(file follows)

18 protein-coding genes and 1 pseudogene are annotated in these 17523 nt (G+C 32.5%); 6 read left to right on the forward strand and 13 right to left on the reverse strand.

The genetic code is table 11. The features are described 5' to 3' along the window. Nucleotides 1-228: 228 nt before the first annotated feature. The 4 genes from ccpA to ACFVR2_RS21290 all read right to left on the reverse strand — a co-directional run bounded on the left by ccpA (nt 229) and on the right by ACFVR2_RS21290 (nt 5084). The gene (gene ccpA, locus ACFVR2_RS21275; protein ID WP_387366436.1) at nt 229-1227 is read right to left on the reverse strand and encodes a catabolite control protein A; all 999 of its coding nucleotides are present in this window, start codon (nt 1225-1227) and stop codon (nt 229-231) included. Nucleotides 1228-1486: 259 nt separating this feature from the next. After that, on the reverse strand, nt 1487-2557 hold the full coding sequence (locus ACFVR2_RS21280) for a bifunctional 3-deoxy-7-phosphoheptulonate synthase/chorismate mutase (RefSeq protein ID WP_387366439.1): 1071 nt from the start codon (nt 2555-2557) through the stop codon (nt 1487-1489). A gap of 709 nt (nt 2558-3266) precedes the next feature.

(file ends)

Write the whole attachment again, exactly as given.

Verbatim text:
18 protein-coding genes and 1 pseudogene are annotated in these 17523 nt (G+C 32.5%); 6 read left to right on the forward strand and 13 right to left on the reverse strand.

The genetic code is table 11. The features are described 5' to 3' along the window. Nucleotides 1-228: 228 nt before the first annotated feature. The 4 genes from ccpA to ACFVR2_RS21290 all read right to left on the reverse strand — a co-directional run bounded on the left by ccpA (nt 229) and on the right by ACFVR2_RS21290 (nt 5084). The gene (gene ccpA, locus ACFVR2_RS21275; protein ID WP_387366436.1) at nt 229-1227 is read right to left on the reverse strand and encodes a catabolite control protein A; all 999 of its coding nucleotides are present in this window, start codon (nt 1225-1227) and stop codon (nt 229-231) included. Nucleotides 1228-1486: 259 nt separating this feature from the next. After that, on the reverse strand, nt 1487-2557 hold the full coding sequence (locus ACFVR2_RS21280) for a bifunctional 3-deoxy-7-phosphoheptulonate synthase/chorismate mutase (RefSeq protein ID WP_387366439.1): 1071 nt from the start codon (nt 2555-2557) through the stop codon (nt 1487-1489). A gap of 709 nt (nt 2558-3266) precedes the next feature.